How NASA visualizes large datasets

Posted to Maps  |  Tags:  |  Nathan Yau

Horace Mitchell, director of the NASA Scientific Visualization Studio discusses the process behind their visualization that shows estimated surface currents around the world, Perpetual Ocean.

Once we have the data set, then we bring two things to bear. I’m a scientist by training — I have a doctorate in physics and I did research for about a decade — but everyone in my group has a level of understanding what the point is of all these animations. We know what we’re doing, and what we’re trying to bring out. Then, the team is amazing — working together, they play off of each other and every person in the team has a separate project they’re working on. They’re always bouncing ideas off of each other. As a result, over the last 10 or 20 years, we’ve gotten very good at figuring out what we can do. We have tools we can bring out at the drop of a hat to do certain kinds of visualizations. But we’re always thinking about the next thing, and what we can’t do yet.

People miss that very first part a lot of the time: “Once we have the data set…” No data means nothing to show.


  • “Once we have the data…” I wonder how much pain and effort is hidden inside this simple little sentence!

  • Lest people think NASA’s Mr Mitchell doesn’t realize this fact, here is the paragraph preceding the one Nathan quoted, above:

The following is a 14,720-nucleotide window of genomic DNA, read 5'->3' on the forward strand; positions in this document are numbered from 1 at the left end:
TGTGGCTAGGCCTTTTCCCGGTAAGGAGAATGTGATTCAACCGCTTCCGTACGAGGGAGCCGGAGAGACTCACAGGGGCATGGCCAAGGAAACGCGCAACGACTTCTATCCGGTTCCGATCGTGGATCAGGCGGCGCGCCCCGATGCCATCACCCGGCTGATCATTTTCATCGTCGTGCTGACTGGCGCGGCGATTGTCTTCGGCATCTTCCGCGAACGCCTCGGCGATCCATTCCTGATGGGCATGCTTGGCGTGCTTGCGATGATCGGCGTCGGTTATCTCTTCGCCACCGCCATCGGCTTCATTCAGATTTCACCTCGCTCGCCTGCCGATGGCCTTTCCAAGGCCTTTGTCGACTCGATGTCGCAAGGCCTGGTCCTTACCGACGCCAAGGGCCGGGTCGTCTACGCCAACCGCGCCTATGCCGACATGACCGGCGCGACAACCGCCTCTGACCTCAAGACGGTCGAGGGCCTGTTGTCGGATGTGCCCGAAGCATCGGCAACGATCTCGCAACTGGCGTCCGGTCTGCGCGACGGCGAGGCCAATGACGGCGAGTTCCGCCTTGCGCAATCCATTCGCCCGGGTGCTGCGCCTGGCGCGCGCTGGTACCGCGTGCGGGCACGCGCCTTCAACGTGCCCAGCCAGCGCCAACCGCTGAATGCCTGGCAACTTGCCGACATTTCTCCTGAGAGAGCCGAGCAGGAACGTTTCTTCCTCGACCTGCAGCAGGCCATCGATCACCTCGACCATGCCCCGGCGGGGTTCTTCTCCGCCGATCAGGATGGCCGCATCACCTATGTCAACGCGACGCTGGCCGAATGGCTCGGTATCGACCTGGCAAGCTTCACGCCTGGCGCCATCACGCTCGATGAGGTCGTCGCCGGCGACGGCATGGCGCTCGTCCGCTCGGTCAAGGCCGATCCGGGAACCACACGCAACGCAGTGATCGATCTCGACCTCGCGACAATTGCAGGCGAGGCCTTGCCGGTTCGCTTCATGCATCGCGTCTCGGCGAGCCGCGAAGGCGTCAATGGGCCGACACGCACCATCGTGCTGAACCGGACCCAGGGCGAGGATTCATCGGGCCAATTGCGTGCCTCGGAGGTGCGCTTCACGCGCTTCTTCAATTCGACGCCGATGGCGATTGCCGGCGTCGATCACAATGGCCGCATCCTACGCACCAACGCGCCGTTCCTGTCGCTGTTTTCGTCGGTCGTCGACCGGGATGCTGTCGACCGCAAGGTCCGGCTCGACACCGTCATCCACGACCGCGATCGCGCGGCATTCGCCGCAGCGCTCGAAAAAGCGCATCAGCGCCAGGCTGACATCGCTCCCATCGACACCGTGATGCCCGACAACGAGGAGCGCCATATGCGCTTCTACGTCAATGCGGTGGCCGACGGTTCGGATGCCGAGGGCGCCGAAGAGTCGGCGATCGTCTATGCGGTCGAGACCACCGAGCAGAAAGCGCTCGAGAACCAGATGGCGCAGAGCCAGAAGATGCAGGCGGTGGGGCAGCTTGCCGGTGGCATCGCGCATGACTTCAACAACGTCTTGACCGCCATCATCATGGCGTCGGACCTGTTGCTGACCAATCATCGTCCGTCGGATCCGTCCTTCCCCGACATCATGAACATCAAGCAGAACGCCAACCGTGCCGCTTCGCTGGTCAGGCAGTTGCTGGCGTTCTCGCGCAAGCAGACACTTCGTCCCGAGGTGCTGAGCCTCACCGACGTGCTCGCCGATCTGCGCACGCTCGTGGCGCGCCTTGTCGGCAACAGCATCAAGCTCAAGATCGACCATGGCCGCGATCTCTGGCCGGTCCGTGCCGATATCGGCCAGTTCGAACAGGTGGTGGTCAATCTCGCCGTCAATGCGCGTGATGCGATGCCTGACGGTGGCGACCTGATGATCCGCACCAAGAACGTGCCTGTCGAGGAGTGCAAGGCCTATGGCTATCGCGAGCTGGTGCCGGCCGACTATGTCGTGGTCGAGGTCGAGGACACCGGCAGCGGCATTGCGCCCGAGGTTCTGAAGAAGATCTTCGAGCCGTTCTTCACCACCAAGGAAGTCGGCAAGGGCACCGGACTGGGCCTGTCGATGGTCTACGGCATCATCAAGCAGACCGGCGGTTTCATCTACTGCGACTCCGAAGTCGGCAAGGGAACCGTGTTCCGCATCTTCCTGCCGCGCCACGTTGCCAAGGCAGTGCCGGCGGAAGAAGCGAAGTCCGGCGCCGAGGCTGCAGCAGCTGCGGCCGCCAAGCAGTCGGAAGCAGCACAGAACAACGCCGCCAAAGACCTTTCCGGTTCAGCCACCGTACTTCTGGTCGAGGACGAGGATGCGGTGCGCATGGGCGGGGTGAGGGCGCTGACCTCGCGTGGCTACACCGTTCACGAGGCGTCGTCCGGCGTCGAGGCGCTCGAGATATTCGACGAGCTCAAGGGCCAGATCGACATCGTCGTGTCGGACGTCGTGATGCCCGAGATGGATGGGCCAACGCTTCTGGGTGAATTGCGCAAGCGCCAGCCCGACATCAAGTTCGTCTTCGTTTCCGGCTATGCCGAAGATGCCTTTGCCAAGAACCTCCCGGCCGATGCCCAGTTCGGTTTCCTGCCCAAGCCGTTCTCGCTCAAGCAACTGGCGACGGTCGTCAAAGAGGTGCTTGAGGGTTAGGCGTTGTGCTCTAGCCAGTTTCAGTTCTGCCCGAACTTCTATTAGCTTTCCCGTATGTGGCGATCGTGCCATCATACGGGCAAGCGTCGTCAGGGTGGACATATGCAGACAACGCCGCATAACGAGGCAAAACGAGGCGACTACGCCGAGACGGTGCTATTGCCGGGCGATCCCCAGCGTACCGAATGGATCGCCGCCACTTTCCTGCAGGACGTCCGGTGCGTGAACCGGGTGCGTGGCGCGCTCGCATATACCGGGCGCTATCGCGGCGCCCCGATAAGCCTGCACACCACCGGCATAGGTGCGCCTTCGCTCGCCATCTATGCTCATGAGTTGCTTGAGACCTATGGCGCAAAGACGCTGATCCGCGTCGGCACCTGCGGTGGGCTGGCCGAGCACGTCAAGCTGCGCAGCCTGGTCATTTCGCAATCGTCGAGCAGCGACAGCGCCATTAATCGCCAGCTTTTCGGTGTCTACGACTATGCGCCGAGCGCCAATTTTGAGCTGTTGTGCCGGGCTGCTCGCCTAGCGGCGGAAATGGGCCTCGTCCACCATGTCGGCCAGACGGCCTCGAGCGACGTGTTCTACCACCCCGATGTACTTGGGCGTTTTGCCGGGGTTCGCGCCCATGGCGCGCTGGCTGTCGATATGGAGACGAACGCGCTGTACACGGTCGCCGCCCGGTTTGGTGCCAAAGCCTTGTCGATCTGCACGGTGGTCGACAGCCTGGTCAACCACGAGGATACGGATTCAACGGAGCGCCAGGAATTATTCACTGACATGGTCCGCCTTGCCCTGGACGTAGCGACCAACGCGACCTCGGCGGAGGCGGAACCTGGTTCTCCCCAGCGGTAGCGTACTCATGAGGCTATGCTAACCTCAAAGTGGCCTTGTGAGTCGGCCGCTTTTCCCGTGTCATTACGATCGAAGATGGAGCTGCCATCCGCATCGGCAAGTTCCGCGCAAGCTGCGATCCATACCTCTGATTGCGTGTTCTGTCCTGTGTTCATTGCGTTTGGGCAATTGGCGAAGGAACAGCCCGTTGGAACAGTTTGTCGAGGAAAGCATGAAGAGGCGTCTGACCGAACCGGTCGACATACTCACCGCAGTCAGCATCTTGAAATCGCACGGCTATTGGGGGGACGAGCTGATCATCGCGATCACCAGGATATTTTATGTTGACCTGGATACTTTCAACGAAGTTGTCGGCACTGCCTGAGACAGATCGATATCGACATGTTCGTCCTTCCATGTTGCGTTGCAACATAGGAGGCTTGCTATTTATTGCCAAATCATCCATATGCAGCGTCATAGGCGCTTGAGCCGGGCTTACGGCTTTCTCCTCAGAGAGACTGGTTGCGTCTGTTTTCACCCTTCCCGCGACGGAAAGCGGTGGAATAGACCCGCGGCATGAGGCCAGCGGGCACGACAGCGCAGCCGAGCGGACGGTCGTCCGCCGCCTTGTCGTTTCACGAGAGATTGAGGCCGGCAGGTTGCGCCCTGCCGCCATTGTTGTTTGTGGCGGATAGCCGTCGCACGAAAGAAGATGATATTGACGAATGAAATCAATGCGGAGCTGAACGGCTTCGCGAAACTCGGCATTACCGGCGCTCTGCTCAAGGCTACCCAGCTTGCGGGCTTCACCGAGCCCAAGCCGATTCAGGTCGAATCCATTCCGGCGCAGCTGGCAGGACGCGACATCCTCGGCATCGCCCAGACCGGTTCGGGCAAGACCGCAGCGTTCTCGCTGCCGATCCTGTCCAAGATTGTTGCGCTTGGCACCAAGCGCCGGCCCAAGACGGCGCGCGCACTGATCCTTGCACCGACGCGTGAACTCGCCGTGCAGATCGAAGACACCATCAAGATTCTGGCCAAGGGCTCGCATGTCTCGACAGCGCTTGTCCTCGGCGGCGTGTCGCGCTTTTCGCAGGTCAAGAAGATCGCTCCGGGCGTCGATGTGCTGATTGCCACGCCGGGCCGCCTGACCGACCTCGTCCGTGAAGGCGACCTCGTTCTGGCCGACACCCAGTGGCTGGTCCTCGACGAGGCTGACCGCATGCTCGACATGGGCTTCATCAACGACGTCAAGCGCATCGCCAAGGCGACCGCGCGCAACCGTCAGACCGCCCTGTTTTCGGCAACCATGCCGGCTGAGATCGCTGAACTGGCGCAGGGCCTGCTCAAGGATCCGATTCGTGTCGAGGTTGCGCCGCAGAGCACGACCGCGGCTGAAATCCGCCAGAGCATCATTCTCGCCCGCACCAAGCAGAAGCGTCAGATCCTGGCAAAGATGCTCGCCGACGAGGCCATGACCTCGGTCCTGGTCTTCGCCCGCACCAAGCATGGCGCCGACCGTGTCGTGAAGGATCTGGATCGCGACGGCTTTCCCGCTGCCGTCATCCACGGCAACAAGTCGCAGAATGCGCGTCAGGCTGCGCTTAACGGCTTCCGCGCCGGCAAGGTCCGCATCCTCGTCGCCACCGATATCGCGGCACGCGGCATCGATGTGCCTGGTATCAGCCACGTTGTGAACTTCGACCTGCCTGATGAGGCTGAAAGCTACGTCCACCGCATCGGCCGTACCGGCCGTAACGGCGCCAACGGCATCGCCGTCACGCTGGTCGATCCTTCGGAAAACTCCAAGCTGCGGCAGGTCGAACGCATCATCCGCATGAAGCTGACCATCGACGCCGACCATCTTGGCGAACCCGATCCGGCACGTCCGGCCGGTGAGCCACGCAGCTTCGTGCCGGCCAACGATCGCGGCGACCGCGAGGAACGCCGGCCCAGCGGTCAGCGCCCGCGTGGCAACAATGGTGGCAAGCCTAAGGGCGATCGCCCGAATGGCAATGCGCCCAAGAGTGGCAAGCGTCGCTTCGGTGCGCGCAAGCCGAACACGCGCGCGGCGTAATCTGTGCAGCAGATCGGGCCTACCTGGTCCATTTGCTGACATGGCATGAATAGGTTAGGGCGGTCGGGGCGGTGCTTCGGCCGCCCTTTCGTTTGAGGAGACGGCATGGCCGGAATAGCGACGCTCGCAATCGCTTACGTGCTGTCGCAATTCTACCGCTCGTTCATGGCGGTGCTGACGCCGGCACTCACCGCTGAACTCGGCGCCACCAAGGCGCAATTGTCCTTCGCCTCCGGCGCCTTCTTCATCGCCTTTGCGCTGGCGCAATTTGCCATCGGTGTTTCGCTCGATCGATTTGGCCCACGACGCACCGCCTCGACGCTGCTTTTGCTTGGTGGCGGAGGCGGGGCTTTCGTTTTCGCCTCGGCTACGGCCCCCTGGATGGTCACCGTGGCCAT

“Obviously, if you don’t have interesting data, you don’t do anything. That’s just it. And I have to give all the credit to the fabulous researchers who work in NASA and with NASA to produce these amazing and accurate data sets in all kinds of ways.”

  • This is indeed an amazing and conceivably accurate data set.

    My first reaction to this visualization was: Why the heck is the earth spinning? If I were to compare different areas of the oceans I would want to see them all in the same frame. What happens on the back side of the earth at the time I am looking at the front.

    After a few minutes I am left with a conclusion about… all right, water moves in mysterious ways, moves in patterns that on different scales looks surprisingly similar and seems to be highly influence by the shapes of continents.

    But reading the article (yeah I know… sorry) made me think a little bit more about the purpose of producing a movie like this.

    “We submitted it to the conference, but it didn’t get selected. So, we had shown it to people and we had it hanging around. […] Then a colleague of ours […] put it on our Facebook Page, and it just caught like wildfire — it went completely viral at that point”

    Form follows function – as numerous designers and architects have pointed out for a long time. If we believe this, the form of this visualization might follow the function of promoting NASA’s popularity. In this case this visualization is great. “Hey look, we send satellites into space, and then we create these amazing computer generated animations”.

    However I think a ”great’ visualization should be judged by a wider set of standards, especially wider than how many likes on Facebook. Standards that might connect the purpose of the data gathering with meaningful decisions more clearly. And some of these standards might be the reason why this visualization didn’t get selected at the conference.

    Does anyone have ideas for, knowledge about or maybe even experience with what the ocean current data sets are used for?


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